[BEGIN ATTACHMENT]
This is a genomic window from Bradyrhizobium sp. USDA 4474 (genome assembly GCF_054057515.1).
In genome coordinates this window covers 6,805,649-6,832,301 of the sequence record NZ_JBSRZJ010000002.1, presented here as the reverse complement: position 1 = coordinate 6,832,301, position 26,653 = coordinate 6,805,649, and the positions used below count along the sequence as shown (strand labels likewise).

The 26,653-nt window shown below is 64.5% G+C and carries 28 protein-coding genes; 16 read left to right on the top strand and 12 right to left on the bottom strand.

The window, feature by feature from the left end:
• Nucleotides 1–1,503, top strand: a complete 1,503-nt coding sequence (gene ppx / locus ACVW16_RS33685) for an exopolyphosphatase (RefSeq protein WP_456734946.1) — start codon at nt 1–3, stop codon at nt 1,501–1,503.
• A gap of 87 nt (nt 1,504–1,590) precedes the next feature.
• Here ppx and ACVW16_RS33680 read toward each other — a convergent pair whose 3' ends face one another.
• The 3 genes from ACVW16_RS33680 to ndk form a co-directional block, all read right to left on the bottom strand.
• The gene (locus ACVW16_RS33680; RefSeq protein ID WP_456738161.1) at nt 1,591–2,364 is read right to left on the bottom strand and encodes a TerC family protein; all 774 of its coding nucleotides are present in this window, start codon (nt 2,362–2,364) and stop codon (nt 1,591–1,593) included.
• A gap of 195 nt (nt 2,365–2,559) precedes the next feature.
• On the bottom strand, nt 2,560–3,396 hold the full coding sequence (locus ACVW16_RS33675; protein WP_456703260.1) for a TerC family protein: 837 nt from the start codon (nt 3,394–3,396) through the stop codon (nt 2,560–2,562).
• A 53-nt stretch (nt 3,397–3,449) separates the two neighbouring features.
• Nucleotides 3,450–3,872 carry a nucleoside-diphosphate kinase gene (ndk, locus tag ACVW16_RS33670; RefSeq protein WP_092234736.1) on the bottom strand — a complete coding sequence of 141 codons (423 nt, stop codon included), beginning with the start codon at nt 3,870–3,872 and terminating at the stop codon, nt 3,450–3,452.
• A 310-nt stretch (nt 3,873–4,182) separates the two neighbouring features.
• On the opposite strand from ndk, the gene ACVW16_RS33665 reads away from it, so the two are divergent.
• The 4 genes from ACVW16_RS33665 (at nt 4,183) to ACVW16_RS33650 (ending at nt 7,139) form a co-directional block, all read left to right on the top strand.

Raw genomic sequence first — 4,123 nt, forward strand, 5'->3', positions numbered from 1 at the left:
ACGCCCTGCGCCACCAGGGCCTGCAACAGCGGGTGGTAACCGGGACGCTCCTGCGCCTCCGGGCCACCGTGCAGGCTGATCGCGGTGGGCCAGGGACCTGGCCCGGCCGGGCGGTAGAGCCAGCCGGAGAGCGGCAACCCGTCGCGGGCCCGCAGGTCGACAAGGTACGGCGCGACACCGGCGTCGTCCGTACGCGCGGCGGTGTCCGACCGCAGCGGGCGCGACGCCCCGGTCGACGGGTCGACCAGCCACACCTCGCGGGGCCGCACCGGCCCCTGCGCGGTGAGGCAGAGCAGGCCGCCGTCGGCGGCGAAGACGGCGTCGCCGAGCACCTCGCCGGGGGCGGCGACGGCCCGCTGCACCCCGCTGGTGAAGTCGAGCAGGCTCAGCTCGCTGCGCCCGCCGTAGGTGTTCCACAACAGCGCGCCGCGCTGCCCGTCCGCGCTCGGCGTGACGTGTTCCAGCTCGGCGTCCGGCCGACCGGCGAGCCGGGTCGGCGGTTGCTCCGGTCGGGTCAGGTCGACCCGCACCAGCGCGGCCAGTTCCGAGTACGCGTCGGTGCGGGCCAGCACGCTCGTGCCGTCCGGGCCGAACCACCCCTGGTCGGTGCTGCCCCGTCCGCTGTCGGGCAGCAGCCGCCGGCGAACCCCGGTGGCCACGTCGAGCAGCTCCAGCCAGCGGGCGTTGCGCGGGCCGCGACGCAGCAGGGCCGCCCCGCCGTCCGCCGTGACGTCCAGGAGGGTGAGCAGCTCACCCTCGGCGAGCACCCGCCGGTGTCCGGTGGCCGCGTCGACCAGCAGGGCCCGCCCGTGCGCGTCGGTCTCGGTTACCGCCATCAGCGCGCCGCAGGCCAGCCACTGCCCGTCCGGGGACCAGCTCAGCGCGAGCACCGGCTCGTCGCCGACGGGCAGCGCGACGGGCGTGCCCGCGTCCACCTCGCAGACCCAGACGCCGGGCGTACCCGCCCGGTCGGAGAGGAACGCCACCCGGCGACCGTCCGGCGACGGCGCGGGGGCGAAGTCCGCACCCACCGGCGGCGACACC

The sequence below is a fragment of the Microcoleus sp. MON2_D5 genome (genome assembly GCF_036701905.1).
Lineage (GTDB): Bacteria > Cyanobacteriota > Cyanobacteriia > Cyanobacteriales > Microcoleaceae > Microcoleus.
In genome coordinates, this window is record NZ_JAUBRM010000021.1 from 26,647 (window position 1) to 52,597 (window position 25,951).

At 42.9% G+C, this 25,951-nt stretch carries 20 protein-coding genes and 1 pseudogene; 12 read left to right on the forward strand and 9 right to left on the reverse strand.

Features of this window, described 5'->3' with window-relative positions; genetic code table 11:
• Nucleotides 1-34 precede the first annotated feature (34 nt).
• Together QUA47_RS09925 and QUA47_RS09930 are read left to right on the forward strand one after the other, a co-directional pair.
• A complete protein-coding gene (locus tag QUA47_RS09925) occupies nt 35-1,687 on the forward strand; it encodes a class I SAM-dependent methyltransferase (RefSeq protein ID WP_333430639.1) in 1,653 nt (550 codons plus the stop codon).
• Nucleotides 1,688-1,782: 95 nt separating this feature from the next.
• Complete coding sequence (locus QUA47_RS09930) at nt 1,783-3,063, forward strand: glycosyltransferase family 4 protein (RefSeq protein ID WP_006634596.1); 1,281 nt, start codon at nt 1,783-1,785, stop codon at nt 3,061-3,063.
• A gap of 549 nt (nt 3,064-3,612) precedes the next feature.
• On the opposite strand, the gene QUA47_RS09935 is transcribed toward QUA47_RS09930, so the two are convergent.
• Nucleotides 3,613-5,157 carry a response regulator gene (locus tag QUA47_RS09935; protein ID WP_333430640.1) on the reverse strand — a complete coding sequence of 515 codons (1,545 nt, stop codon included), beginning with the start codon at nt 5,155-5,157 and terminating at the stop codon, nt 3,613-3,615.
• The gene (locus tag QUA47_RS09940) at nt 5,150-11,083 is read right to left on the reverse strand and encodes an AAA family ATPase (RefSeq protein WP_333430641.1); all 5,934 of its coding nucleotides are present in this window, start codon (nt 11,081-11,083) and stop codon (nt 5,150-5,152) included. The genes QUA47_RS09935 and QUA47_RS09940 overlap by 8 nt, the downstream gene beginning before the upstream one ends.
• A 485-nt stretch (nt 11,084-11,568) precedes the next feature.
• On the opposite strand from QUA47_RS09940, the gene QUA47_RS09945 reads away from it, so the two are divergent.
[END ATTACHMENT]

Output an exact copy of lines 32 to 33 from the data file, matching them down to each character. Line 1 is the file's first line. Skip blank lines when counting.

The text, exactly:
• The gene (locus tag QUA47_RS09940) at nt 5,150-11,083 is read right to left on the reverse strand and encodes an AAA family ATPase (RefSeq protein WP_333430641.1); all 5,934 of its coding nucleotides are present in this window, start codon (nt 11,081-11,083) and stop codon (nt 5,150-5,152) included. The genes QUA47_RS09935 and QUA47_RS09940 overlap by 8 nt, the downstream gene beginning before the upstream one ends.
• A 485-nt stretch (nt 11,084-11,568) precedes the next feature.